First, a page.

Thesis Info

Thesis Title
Your Divided Attention: Ambient Media art and Looking Sideways
Brett Phares
2nd Author
3rd Author
Number of Pages
Hunter College
Thesis Supervisor
Tim Portlock
Supervisor e-mail
tim.portlock AT
Other Supervisor(s)
Language(s) of Thesis
Department / Discipline
Intergrated Media Arts
Languages Familiar to Author
URL where full thesis can be found
ambient media art blindness senses mass narcissism everyday
Abstract: 200-500 words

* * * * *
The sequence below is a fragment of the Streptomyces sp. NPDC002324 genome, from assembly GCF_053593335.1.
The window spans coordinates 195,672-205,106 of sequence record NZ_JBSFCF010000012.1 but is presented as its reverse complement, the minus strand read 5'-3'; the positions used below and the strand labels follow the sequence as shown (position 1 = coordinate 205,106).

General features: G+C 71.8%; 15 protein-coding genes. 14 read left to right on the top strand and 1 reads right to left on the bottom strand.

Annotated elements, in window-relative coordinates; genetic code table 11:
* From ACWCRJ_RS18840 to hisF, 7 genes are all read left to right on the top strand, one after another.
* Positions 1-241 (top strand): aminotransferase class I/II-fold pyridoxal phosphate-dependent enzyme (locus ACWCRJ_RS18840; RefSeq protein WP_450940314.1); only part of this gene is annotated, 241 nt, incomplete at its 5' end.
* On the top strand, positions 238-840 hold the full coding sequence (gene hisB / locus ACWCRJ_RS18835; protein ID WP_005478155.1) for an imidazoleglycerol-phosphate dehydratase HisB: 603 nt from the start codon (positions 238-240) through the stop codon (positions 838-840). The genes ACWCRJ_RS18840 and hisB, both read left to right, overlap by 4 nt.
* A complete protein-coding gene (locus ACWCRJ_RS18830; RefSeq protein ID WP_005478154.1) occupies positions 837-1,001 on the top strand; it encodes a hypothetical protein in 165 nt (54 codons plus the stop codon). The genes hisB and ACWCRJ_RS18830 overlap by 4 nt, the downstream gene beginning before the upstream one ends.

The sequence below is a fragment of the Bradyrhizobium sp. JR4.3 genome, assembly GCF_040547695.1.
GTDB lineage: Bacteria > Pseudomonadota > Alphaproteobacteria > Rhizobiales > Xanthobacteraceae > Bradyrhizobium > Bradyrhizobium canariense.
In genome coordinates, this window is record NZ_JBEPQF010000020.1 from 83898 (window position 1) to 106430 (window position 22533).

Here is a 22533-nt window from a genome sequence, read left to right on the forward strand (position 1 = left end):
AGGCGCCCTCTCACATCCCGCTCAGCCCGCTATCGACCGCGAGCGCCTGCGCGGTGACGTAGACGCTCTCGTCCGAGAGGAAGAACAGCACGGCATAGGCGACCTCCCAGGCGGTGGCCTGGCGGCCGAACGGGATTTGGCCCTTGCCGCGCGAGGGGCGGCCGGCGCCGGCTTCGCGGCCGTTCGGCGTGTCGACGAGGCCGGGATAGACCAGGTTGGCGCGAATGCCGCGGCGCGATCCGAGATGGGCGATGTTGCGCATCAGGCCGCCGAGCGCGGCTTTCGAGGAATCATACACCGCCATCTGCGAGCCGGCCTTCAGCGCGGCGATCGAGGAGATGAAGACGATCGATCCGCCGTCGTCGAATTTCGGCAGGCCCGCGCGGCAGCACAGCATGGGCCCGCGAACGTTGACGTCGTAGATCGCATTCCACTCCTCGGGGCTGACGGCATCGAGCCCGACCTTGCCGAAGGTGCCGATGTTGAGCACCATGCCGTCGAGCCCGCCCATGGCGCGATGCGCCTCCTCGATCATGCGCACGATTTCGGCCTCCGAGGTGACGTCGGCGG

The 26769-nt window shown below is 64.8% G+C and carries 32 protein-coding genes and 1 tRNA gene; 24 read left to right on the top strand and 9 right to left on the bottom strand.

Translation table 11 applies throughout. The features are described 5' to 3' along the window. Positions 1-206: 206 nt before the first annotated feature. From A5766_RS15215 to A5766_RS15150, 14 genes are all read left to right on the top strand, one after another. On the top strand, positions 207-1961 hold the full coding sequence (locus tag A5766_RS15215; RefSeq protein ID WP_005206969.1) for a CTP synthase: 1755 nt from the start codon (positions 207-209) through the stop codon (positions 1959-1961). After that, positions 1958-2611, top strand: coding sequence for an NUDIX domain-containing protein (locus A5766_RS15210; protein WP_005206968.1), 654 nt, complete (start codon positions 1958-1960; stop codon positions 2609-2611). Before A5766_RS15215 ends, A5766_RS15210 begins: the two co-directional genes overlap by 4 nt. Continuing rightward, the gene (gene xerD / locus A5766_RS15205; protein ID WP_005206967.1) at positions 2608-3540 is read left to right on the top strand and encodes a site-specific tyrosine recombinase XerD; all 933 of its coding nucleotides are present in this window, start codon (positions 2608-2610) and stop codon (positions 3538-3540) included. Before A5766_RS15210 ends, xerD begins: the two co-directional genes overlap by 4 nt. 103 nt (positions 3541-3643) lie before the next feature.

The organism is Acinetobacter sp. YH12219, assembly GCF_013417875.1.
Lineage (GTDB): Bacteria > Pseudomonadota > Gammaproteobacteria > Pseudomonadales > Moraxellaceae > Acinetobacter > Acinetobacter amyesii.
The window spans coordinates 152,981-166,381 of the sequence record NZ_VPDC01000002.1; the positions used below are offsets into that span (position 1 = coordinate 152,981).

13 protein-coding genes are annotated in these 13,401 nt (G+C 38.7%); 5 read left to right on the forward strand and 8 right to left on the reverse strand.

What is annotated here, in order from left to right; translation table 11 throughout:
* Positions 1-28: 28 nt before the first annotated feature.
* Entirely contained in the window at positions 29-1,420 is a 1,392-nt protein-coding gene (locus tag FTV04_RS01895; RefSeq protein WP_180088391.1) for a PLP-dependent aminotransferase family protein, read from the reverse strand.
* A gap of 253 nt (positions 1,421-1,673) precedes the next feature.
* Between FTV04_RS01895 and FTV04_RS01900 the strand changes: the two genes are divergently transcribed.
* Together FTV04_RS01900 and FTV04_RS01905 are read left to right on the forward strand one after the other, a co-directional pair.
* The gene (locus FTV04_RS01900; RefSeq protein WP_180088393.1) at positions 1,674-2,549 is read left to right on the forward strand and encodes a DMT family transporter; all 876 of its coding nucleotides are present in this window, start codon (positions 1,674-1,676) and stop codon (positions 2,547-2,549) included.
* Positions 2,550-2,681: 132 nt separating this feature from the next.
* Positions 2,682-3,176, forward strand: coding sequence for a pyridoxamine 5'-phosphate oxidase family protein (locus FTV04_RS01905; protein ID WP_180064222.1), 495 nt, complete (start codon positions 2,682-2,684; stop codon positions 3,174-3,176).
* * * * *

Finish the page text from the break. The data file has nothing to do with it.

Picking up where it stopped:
Looking sideways, always sideways, rejecting fixity of attention, drifting from the object to the context, escaping from the source of habit, from the customary seems to have become impossible. The perceived world ceases to be deemed worthy of interest... -Paul Virilio, The Aesthetics of Disappearance. Semiotext(e) The world floods our senses, and if it weren’t for a set of natural neurological processes, we would lie paralyzed in a house of mirrors, mesmerized by the stimuli surrounding us. Ironically, the same brain processes that allow us to get on with our daily life also make us blind to much of what goes on in the world. Add to this the increased narcissistic tendencies brought on by an incessant media environment easily customized to our idiosyncratic angles onto the world, and a growing tendency to migrate to like-minded social communities (both physical and virtual), a problem emerges in our individual and collective abilities to attend to the world as it is. The projects included in this monograph disrupt the innate masking of different facets of the everyday with what I identify as ambient media art (AMA). AMA pre-empts the neurological processes that shape our attention, to go beyond “our right to blindness” (Paul Virilio, Open Sky, Verso) with something more provocative or poetic, in order to unlock and prompt fruitful opportunities towards individual growth and social discourse.